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Astronomers using NASA’s Transiting Exoplanet Survey Satellite (TESS) have identified a dense, ultra-short-period sub-Earth planet transiting the bright, nearby red dwarf Gliese 367.

An artist’s impression of the sub-Earth exoplanet Gliese 367b. Image credit: SPP 1992 (Patricia Klein).

Gliese 367 is located some 31 light-years away from Earth in the constellation of Vela.

Also known as GJ 367, CD-45 5378, HIC 47780, TIC 34068865 and TOI-731, this star is classified as an M-dwarf — a type of star that typically hosts multiple planets.

“For this class of star, the habitable zone would be somewhere between a two- to three-week orbit,” said Dr. George Ricker, an astronomer with the Kavli Institute for Astrophysics and Space Research at MIT.

“Since this star is so close by, and so bright, we have a good chance of seeing other planets in this system. It’s like there’s a sign saying, ‘Look here for extra planets!’”

The newfound planet, named Gliese 367b, has an orbital period of only 7.7 hours.

With a diameter of just over 9,000 km (5,592 miles), the alien world is slightly larger than Mars.

Gliese 367b is a rocky planet and likely contains a solid core of iron and nickel, similar to Mercury’s interior.

“We’re finding a Mars-sized planet that has the composition of Mercury,” said Dr. Roland Vanderspek, an astronomer in the Department of Physics and the Kavli Institute for Astrophysics and Space Research at MIT.

“It’s among the smallest planets detected to date, and it’s spinning around an M-dwarf on a very tight orbit.”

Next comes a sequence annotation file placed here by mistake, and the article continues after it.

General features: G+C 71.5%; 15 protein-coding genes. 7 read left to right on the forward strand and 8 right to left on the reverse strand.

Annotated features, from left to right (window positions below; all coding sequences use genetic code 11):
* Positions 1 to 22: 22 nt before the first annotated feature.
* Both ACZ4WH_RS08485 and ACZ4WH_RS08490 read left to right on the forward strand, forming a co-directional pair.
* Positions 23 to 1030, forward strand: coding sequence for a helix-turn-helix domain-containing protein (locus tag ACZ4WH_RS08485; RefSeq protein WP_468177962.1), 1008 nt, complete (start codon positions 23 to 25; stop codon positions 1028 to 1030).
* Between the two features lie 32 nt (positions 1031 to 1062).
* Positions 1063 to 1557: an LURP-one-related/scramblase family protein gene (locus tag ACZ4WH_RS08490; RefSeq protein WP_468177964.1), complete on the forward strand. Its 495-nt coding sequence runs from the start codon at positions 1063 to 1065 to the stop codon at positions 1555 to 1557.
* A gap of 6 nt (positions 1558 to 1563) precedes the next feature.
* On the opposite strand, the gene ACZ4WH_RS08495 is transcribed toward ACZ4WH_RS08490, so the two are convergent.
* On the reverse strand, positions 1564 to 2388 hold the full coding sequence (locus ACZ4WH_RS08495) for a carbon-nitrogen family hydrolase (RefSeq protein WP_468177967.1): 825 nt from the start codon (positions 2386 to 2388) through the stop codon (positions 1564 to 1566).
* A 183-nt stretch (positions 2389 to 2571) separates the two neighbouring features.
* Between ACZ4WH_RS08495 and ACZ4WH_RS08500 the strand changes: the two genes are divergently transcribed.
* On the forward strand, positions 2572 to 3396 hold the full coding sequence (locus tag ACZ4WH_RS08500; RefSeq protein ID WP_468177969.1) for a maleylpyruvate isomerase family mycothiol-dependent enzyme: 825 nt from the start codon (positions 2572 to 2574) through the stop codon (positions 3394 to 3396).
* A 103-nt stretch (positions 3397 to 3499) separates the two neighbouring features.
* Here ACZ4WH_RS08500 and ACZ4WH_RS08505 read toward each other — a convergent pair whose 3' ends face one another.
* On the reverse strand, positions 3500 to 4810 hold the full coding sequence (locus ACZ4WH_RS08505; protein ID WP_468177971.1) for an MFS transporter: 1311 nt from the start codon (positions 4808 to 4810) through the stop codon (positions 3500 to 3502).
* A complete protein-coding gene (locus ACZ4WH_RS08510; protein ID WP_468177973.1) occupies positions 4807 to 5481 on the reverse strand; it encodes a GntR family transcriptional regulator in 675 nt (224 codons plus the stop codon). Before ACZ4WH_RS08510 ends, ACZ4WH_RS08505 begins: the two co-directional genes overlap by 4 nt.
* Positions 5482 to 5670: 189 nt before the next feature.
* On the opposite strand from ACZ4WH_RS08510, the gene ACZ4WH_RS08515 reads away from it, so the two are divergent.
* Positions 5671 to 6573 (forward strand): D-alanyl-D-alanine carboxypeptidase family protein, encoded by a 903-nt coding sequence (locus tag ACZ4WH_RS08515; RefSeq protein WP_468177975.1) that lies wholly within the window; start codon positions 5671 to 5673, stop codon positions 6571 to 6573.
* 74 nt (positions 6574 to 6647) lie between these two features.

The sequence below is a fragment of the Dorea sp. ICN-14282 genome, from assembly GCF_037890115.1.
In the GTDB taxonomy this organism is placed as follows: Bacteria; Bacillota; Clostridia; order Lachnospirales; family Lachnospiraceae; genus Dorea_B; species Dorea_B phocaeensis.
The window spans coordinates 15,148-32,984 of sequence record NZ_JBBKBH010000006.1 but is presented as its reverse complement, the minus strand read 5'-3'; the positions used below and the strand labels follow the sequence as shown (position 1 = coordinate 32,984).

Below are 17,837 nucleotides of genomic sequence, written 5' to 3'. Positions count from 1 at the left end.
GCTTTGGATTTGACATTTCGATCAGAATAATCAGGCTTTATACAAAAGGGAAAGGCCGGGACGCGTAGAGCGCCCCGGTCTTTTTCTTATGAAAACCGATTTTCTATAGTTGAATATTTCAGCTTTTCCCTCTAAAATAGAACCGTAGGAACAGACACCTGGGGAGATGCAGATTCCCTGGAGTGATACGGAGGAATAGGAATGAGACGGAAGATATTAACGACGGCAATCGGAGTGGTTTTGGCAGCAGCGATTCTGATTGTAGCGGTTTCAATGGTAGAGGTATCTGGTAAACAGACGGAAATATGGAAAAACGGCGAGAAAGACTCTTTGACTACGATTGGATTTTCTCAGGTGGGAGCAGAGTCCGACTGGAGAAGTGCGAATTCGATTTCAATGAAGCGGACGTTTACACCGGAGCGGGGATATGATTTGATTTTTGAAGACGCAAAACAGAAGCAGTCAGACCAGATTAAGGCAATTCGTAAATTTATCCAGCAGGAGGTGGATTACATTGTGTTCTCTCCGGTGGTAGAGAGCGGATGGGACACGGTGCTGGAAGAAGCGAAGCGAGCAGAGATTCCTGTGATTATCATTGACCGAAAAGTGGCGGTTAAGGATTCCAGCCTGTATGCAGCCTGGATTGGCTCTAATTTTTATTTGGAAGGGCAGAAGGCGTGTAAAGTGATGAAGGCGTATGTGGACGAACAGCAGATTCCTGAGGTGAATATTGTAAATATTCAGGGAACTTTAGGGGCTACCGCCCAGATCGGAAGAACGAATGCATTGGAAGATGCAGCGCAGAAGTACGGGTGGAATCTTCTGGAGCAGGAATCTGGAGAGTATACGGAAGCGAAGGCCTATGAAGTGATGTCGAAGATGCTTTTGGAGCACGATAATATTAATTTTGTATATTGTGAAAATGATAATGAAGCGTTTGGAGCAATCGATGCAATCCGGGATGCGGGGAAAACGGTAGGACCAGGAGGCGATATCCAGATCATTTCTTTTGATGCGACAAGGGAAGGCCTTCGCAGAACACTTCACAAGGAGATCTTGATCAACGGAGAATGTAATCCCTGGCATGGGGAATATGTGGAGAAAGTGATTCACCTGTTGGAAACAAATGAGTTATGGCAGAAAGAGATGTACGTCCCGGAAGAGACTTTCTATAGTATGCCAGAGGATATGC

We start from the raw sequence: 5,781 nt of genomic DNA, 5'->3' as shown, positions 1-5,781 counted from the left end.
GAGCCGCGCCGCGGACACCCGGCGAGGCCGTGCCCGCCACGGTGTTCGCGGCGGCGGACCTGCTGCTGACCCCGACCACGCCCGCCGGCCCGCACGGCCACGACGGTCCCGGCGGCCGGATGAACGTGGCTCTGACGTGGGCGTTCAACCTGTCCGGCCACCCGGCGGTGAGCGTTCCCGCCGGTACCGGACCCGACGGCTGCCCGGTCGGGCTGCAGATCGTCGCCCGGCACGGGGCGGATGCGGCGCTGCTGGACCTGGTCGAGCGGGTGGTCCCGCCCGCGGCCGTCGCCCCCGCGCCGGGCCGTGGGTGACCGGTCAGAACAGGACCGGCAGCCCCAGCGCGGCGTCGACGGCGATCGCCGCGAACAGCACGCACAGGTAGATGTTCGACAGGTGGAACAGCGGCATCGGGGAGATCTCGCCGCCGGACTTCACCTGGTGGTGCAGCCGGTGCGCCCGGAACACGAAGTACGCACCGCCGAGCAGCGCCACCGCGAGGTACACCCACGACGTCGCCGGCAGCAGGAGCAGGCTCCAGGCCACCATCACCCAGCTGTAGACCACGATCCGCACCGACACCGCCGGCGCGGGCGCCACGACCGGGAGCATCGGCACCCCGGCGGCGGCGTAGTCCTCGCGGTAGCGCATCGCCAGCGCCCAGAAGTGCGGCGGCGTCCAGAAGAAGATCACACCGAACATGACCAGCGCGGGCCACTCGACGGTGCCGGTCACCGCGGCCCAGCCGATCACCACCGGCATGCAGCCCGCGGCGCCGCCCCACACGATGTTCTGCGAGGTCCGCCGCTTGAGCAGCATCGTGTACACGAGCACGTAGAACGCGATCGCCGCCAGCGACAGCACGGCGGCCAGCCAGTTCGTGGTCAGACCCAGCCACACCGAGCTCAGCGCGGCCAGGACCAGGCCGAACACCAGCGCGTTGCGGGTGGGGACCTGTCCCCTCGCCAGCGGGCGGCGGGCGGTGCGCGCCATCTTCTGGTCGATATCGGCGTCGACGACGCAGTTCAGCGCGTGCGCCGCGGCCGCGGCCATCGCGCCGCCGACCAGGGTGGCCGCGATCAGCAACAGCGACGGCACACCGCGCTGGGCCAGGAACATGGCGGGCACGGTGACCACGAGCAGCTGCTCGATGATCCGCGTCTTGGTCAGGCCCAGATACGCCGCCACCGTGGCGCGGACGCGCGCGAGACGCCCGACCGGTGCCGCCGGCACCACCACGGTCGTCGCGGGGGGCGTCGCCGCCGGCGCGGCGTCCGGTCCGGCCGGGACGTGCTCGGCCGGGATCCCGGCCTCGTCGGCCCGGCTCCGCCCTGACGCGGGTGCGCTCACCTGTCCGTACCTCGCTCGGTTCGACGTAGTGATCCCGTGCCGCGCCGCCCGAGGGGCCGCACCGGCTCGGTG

“The high density indicates the planet is dominated by an iron core,” said Dr. Szilárd Csizmadia, an astronomer with the Institute of Planetary Research at DLR (German Aerospace Center).

“These properties are similar to those of Mercury, with its disproportionately large iron and nickel core that differentiates it from other terrestrial bodies in the Solar System.”

Due to its extreme proximity to its star, Gliese 367b is blasted with 500 times more radiation than what the Earth receives from our Sun. As a result, its dayside boils at up to 1,500 degrees Celsius (2,732 degrees Fahrenheit).

Under such extreme temperatures, any substantial atmosphere would have long vaporized away, along with any signs of life, at least as we know it.

“We already know a few of ultra-short-period planets, but their origins are currently unknown,” said Dr. Kristine Lam, an astronomer with the Institute of Planetary Research at DLR (German Aerospace Center).

“By measuring the precise fundamental properties of the ultra-short-period planet, we can get a glimpse of the system’s formation and evolution history.”

“Understanding how these planets get so close to their host stars is a bit of a detective story,” said Dr. Natalia Guerrero, a member of the TESS science team.

“Why is this planet missing its outer atmosphere? How did it move close in? Was this process peaceful or violent? Hopefully this system will give us a little more insight.”

The discovery is reported in a paper in the journal Science.


Kristine W.F. Lam et al. 2021. GJ 367b: A dense, ultrashort-period sub-Earth planet transiting a nearby red dwarf star. Science 374 (6572): 1271-1275; doi: 10.1126/science.aay3253


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